Posted in Brain Bits, Observations, Opera

Brain Bits for a Delayed Spring

It’s March 24th and the weatherman is predicting a snow storm starting tomorrow afternoon, just in time for tomorrow evening’s commute. Mother Nature must be fuming.

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Rise StevensI never heard Risë Stevens sing at the Met—her operatic career ended in 1962—but her artistic reputation was the gold standard for American singers for years. She was a cross-over artist decades before the term was coined, what with her many appearances on radio and television, not to mention her film career, which included “Going My Way,” in which she co-starred with Bing Crosby and Barry Fitzgerald.

Her voice was indeed unique. Although she succeeded as a mezzo-soprano, her contralto beginnings were always evident in that dark, rich sound. Not many singers have the distinction of being the go-to artist for two such wildly divergent roles as the 17 year-old Octavian in “Der Rosenkavalier” and the ultimate seductress, Carmen, but she was, for two decades.

If you’d like to hear her at her best, I’d recommend the live 1952 Metropolitan Opera broadcast of “Carmen.” This was the peak of her career, and while she made two studio recordings of the opera, neither match the intensity of the broadcast. Richard Tucker is incredible as Don José, and when he and Ms. Stevens have their final confrontation, your hair stands on end. I just love what she does with the role—she’s as far removed from cliché as you can possibly get. Unlike other Carmens who tend to snarl the line, her “Non, je ne t’aime plus” is delivered in a dismissive monotone. Her indifference fuels José’s rage, which she knowingly triggers in fulfillment of the fate she had learned during the Card Scene. It’s a wonderfully unified portrayal, something that more than a few Carmens of today could learn from.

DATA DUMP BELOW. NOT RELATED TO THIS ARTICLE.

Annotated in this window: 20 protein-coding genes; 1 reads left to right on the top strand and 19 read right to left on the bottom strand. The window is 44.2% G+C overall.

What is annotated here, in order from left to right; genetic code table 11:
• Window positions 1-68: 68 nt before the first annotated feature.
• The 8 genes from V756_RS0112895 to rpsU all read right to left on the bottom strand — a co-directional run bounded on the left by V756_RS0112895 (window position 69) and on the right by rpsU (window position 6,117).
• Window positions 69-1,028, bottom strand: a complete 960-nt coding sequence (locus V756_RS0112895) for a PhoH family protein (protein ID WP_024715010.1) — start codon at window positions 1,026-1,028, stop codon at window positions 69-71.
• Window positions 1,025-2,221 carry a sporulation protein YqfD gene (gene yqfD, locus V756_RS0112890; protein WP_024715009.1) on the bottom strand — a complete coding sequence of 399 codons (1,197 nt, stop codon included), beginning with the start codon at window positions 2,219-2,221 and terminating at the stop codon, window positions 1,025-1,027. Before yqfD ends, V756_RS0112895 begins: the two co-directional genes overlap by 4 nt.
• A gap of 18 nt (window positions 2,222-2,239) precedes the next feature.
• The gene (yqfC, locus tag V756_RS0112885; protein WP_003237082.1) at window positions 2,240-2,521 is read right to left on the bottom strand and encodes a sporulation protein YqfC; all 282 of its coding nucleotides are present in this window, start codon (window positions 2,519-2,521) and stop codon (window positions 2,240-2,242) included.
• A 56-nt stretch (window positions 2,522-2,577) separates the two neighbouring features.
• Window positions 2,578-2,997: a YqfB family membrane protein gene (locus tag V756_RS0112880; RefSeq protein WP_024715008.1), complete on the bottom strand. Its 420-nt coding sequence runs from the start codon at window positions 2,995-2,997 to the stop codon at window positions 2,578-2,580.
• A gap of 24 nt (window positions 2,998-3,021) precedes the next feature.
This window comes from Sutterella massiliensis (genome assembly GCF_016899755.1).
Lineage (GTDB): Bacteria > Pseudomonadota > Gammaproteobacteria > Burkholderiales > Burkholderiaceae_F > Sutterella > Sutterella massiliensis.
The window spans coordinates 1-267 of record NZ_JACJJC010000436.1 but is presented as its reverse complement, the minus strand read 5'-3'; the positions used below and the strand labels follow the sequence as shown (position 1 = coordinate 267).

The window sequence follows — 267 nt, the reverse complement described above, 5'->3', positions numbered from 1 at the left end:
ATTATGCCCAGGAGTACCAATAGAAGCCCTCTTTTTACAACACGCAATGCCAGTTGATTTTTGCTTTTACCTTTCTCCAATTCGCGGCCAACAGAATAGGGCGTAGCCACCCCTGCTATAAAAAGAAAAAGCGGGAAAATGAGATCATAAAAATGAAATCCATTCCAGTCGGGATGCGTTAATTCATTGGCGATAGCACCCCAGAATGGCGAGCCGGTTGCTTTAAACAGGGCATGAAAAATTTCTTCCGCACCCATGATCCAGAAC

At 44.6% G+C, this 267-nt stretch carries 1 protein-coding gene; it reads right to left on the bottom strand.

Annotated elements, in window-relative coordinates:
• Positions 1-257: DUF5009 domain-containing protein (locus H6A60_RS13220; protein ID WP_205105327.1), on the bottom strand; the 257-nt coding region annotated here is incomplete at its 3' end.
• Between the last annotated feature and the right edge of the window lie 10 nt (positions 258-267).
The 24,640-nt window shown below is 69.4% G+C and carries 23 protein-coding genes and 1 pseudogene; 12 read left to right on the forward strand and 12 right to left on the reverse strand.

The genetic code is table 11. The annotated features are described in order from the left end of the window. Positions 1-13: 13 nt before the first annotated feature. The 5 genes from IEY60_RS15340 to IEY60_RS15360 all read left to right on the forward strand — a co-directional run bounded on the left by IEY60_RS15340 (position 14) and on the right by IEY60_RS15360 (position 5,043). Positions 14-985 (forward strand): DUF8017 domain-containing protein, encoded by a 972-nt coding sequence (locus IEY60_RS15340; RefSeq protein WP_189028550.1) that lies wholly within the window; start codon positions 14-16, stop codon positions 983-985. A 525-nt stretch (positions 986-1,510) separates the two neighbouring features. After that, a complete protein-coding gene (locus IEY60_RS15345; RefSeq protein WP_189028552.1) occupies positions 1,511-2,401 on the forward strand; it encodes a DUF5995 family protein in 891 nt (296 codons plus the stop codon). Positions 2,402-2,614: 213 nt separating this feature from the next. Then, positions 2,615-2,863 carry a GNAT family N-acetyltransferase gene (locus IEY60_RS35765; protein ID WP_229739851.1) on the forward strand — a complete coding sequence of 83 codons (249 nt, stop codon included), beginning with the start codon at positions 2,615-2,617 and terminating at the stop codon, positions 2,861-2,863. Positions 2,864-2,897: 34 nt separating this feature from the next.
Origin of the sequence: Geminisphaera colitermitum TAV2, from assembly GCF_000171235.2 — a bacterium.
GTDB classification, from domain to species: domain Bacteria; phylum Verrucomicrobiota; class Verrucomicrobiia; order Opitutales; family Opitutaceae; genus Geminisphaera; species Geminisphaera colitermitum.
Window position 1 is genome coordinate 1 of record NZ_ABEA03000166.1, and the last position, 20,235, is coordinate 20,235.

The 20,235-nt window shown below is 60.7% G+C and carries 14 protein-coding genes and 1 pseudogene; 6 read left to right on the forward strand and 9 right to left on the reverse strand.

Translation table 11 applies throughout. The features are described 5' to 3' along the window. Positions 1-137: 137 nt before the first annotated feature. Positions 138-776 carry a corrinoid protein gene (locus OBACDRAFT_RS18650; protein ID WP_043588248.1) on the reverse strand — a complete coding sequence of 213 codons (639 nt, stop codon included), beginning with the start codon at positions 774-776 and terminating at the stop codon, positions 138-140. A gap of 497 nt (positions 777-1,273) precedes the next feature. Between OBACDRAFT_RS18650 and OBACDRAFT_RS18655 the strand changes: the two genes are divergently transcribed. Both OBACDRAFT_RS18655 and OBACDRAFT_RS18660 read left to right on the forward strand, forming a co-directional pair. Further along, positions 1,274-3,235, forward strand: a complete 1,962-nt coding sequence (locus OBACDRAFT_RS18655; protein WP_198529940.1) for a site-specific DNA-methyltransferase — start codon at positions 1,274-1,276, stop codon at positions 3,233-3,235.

Many thanks, Risë Stevens. Rest in peace.

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Speaking of live performances, I was recently listening to and bowled over by “Sondheim Evening: A Musical Tribute”, the first in a much too long line of galas, celebrations and performances dedicated to his work (For the record, I like a number of his shows, but his worshippers are in a league of crazy all their own). The recording marks a 1973 benefit, and the talent could not have been better.

The standouts are all “Follies” alumnae who reprise their songs from that show, but with the knowledge and zest that comes when a performer has lived with a role for a while. Once of the downsides of original Broadway cast albums of that era is that they were usually recorded on the Sunday following the show’s opening. Actors like Alexis Smith, for whom singing was a bit of a stretch, were short-changed by the process—comparing her “Could I Leave You?” on the original cast album with her rendition at the Sondheim tribute two years later is an eye-opener. She had had the benefit of months of performances and she nails the song cold, both musically and dramatically. While you would expect Dorothy Collins, a singer by trade, to perform well on the Sondheim album, she exceeds your highest expectations. Though it sounds like she had a slight cold at the time, she delivers a searing “Losing My Mind” in addition to a delightful “Do I Hear a Waltz?” which opens the gala. The lady certainly knew her stuff.

And then there’s Ethel Shutta, singing “Broadway Baby.” Her presence is a reminder that the distance between “Follies,” perhaps Stephen Sondheim’s best achievement, and its genesis will continue to grow, to the detriment of the work. You see, Ethel Shutta had been featured in the Ziegfeld Follies back in the 20’s, and when she, along with a number of other actors, was cast in Sondheim’s “Follies,” she brought a performing style to the show that was genuine and true to the era. These performers are all gone now, of course, and the best we can hope for whenever the show is revived is an educated imitation. Most likely, though, we’ll end up with some “Glee”-like shtick. Yuck.